One of the biggest problem in the field of Virtual Reality is to create a connection between virtual object and real ones. During the last years some VR companies created ad hoc devices with sensors/trackers that can be recognized inside the virtual experience. The most common are the controllers, but there could be also other types of objects such as bicycles, shoes, gloves and so on. The main problem is that each object is specific for a precise situation/experience and can be expensive to produce (for companies) or to buy (for consumers) a different object for each situation.
HTC has found a way to solve this problem with his new product: the Vive Tracker.
With Vive Tracker, you can turn any real-life object into a virtual object. For example, you want to play a baseball game in a virtual world, but you want to use the real bat, instead of that lightweight controller, you can simply attach the tracker to the butt-end and it becomes a virtual bat now, it's tracked in a virtual world, and you can hit the virtual ball with it.
The possibility is now limitless like you can even attach the tracker to your fake gun, your racket, and everything. This will completely change the way we experience gaming in VR.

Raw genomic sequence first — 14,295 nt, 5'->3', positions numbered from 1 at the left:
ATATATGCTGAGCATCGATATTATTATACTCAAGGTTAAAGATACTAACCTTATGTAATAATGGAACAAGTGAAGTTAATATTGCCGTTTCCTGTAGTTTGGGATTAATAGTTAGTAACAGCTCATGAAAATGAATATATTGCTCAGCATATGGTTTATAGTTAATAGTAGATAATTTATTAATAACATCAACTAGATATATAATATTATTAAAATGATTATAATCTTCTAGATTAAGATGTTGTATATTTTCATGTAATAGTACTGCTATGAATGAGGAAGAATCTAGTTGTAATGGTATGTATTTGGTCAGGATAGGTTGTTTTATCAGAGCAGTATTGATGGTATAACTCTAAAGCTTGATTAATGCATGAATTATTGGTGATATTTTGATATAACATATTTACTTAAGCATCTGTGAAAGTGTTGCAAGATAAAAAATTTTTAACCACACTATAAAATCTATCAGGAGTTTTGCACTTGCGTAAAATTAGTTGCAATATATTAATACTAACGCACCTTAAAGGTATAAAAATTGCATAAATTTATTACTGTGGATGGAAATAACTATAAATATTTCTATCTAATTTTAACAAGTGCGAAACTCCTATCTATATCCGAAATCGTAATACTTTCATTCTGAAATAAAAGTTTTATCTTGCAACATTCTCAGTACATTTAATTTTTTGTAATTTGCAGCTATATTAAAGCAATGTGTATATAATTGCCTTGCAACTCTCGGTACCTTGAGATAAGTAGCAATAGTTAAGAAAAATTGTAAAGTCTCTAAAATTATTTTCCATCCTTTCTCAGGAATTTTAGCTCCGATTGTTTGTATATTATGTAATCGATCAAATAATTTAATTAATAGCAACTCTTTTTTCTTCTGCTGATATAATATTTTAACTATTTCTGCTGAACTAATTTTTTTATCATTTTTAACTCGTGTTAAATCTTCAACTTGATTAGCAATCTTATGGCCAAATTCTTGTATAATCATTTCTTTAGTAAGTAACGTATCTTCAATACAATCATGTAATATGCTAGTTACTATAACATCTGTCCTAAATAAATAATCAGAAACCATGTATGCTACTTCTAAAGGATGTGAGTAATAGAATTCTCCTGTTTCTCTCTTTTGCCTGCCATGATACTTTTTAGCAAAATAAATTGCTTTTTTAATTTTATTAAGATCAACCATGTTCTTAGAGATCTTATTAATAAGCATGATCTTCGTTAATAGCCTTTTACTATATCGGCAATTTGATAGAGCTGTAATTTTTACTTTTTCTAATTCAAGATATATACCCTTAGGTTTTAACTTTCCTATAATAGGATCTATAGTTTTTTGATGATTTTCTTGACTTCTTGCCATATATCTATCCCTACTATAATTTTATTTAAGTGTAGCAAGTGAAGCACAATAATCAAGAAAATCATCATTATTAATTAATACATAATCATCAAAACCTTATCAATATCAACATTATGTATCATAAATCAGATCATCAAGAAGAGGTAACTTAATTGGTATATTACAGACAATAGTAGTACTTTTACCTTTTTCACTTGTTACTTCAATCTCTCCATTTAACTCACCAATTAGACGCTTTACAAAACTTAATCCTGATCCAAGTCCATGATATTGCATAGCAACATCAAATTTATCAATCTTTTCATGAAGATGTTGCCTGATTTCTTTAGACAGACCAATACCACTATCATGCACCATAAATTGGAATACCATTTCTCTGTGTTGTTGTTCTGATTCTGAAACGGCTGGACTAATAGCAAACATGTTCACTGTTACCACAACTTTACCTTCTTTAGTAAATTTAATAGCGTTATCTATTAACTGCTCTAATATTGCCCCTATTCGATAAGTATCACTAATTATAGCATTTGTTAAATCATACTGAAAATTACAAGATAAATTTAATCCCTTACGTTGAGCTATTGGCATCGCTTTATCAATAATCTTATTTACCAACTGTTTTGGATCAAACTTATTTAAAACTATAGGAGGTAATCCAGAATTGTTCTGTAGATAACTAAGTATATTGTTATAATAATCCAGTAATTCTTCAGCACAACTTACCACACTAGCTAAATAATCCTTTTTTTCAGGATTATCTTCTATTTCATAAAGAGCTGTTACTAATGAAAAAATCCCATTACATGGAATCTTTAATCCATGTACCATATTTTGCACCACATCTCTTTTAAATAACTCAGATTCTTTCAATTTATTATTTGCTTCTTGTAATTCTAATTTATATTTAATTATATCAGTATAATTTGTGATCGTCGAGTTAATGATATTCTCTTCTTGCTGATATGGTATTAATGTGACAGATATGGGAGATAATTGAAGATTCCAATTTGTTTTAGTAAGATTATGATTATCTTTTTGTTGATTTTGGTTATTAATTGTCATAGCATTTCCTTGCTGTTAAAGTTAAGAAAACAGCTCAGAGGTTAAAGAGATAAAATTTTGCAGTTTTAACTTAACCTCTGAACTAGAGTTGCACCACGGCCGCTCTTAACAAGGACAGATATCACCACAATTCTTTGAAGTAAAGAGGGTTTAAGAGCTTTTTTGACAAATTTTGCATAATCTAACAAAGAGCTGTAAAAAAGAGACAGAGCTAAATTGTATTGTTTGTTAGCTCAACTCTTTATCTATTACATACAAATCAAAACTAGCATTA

The VIVE Tracker creates a wireless and seamless connection between your attached tools and the VIVE system.
Main components: the pogo pins are used to transfer data, so a developer can put buttons that can be mapped and used in the game (e.g. trigger for a gun). Both pogo pins and usb port can be used for recharge it. It has 6 hours of autonomy.
It's also possible to attach a DSLR camera to the VIVE Tracker in order to make mixed reality videos and expand the fun.
What if we apply a set of HTC Vive Tracker to the human body (e.g. feet, hips, and chest)? High Fidelity, a startup based in San Francisco, thought about this and realized a full body motion capture that we can use to enhance VR games and experiences.
The developer release of the Vive Tracker is available since March 27. A full consumer release is expected later this year. The price is $100 each.